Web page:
Trump’s Phone And Calendar Records Support Woman’s Sexual Assault Claim, Lawyer Says

2019-11-05 08:25:59

The legal team for Summer Zervos, one of two women with ongoing defamation lawsuits against Donald Trump, said it has amassed compelling evidence corroborating Zervos’ sexual assault allegations against the president. The evidence, which was presented in a recent court filing, includes Trump’s own cellphone records and details from his private calendar.

The cellphone records, first reported by The Associated Press on Monday, indicate that Zervos received a call from Trump’s phone on the same day in December 2007 that she claims he kissed and groped her without her consent at California’s Beverly Hills Hotel.

The phone records ― listed in an Oct. 24 court filing but previously redacted ― also show a call from Trump’s phone to Zervos’ the following afternoon, as well as two calls from Zervos’ phone to Trump’s in the two months that followed, the AP reported.

Zervos’ attorney Mariann Wang told the outlet that the phone records show “that numerous specific details that Ms. Zervos has provided” about her interactions with Trump “are true.”

Trump’s lawyer Marc Kasowitz dismissed Zervos’ claims on Monday, telling the AP that her allegations were “entirely meritless and not corroborated by any documents.”

In this Dec. 5, 2017, file photo, Summer Zervos leaves Manhattan Supreme Court. Zervos claims Donald Trump forcibly groped an

In this Dec. 5, 2017, file photo, Summer Zervos leaves Manhattan Supreme Court. Zervos claims Donald Trump forcibly groped and kissed her in 2007, then defamed her by saying she lied.

Zervos, who met Trump as a contestant on the reality show “The Apprentice,” is one of multiple women who accused him of sexual misconduct in the lead-up to the 2016 presidential election.

Trump, then the GOP presidential nominee, vehemently denied the women’s allegations, saying in October 2016 that every one of them had “lied when they came forward to hurt my campaign.”

Zervos, the AP noted, is a Republican.

Responding specifically to Zervos’ allegations, Trump, who hosted “The Apprentice” for 14 seasons, said he only “vaguely” remembered her as a contestant on the reality show and that he “never met her at a hotel or greeted her inappropriately a decade ago.”

Zervos’ lawyers, however, have contended that Trump’s phone and calendar records undermine this defense.

According to Trump’s calendar records, presented in the same Oct. 24 court filing, Trump was scheduled to stay at the Beverly Hills Hotel on Dec. 21, 2007 ― the same day of the alleged assault and Trump’s call to Zervos.

Though Trump’s alleged meeting with Zervos was not on his calendar, the woman’s attorney said the records “strongly corroborate” Zervos’ allegations against Trump and “prove” that he lied about the encounter.

Zervos claims Trump forcibly kissed her and pressed his genitals on her when she visited him at the Beverly Hills Hotel. She said she’d previously reached out to Trump because she admired his business achievements and had hoped to work for him. But when she arrived at his bungalow at the hotel, he “immediately started kissing [her] open mouthed,” according to her lawsuit against him.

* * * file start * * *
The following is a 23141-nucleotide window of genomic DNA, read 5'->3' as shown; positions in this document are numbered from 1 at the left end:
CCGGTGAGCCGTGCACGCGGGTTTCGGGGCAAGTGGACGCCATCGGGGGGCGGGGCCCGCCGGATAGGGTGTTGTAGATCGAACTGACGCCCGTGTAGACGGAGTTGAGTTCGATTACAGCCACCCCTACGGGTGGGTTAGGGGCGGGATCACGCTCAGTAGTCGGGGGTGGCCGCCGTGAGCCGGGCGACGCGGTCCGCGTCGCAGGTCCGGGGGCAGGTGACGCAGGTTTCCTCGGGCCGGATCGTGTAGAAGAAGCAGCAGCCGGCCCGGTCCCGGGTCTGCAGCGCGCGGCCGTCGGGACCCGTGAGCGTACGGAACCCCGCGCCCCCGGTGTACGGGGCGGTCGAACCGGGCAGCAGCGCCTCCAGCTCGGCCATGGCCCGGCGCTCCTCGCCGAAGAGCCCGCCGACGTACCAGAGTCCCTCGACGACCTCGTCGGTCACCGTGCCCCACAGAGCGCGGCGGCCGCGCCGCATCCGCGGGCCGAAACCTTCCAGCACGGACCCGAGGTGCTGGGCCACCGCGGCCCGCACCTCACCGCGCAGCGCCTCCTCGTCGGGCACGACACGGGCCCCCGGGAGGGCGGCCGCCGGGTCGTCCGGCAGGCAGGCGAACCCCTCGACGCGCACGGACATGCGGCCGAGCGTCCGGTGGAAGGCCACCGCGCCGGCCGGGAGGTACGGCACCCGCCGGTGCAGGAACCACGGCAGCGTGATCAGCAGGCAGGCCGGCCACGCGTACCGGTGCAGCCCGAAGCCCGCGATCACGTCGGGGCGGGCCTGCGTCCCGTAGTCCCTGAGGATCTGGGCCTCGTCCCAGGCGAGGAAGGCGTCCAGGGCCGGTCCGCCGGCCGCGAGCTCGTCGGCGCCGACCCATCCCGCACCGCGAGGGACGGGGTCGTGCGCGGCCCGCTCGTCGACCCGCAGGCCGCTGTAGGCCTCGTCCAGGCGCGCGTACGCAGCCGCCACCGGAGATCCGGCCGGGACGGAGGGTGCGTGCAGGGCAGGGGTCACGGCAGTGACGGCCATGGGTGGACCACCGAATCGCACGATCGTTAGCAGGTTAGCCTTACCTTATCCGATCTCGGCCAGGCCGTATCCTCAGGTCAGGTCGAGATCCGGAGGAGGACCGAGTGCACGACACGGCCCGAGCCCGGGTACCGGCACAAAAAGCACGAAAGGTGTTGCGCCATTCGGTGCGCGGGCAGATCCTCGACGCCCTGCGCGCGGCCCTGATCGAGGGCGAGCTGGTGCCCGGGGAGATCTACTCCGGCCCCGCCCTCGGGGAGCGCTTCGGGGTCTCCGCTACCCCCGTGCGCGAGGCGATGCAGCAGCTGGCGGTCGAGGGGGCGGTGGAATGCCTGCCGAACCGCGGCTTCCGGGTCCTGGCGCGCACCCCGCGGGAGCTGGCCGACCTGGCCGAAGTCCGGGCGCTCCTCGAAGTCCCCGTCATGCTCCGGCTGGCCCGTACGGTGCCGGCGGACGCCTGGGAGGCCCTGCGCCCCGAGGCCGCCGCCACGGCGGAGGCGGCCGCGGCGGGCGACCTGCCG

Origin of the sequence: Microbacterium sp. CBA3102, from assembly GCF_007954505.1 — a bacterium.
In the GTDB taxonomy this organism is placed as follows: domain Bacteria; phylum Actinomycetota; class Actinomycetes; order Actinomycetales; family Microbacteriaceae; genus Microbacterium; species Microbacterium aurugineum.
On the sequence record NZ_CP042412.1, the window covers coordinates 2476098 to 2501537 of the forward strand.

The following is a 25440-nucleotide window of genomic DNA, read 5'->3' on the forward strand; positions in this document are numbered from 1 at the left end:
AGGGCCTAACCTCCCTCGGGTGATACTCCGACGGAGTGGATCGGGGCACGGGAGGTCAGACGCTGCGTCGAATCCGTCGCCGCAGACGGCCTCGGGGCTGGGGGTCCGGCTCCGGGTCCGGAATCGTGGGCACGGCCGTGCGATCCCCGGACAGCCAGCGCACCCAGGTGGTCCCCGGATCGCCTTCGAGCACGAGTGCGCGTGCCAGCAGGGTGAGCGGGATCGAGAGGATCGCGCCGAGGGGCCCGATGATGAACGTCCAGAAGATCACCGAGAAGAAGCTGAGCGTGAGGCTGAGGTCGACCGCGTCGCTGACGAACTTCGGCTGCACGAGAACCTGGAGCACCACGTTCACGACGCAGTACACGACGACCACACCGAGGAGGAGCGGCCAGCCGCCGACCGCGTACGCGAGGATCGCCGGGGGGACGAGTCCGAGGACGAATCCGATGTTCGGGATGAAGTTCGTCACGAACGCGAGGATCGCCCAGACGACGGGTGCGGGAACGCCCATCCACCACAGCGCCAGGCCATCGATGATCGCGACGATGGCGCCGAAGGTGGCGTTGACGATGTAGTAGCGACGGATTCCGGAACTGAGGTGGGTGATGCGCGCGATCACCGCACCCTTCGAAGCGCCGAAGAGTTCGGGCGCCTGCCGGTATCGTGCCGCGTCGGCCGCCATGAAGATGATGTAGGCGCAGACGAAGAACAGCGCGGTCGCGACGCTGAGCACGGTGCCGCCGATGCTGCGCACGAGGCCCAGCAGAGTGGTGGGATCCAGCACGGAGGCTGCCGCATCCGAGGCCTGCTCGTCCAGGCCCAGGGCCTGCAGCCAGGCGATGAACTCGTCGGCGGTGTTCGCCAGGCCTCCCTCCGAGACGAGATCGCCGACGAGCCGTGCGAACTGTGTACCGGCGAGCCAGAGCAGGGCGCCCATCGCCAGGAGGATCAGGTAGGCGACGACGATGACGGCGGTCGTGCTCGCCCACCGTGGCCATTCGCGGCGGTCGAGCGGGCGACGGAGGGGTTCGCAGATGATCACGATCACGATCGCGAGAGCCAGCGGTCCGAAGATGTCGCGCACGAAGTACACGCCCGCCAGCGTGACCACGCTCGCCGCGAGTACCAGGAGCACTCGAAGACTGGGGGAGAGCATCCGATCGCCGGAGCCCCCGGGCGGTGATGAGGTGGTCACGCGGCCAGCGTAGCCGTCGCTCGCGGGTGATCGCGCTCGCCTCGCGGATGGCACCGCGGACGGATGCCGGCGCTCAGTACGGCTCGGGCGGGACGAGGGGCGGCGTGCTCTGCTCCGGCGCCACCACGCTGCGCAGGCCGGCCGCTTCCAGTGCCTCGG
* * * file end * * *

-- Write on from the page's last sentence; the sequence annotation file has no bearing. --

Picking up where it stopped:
Though she repeatedly rebuffed his advances, Trump touched her breast and pushed his genitals against her and tried to kiss her again, the complaint alleged.

Zervos said Trump also kissed her on the mouth twice without her consent during a meeting at his office in Trump Tower a few weeks prior.

“Donald Trump lied again, and again, and again, and again, and again,” Zervos’ suit said of Trump’s repeated denials of sexual misconduct. “In doing so, he used his national and international bully pulpit to make false factual statements to denigrate and verbally attack Ms. Zervos and the other women who publicly reported his sexual assaults.”

“Mr. Trump knew that his false, disparaging statements would be heard and read by people around the world, and that these women, including Summer Zervos, would be subjected to threats of violence, economic harm, and reputational damage,” the complaint added.

Zervos ― who said she first contacted lawyers about Trump’s alleged misconduct in 2011 and sent an email to Fox News about the allegations in 2015 ― is seeking a retraction and an apology from Trump, as well as unspecified damages.

Trump’s lawyers, who have fruitlessly attempted to get Zervos’ suit dismissed, have argued that the president’s remarks were his own opinions and thus protected free speech. 

Bloomberg reported last week that Trump had agreed to answer questions under oath from Zervos’ lawyers on or before Jan. 31.

The president is also facing a second defamation lawsuit from a woman who accused him of raping her in a department store in the 1990s.

E. Jean Carroll, author and longtime Elle magazine columnist, filed her suit against Trump in New York state court on Monday.

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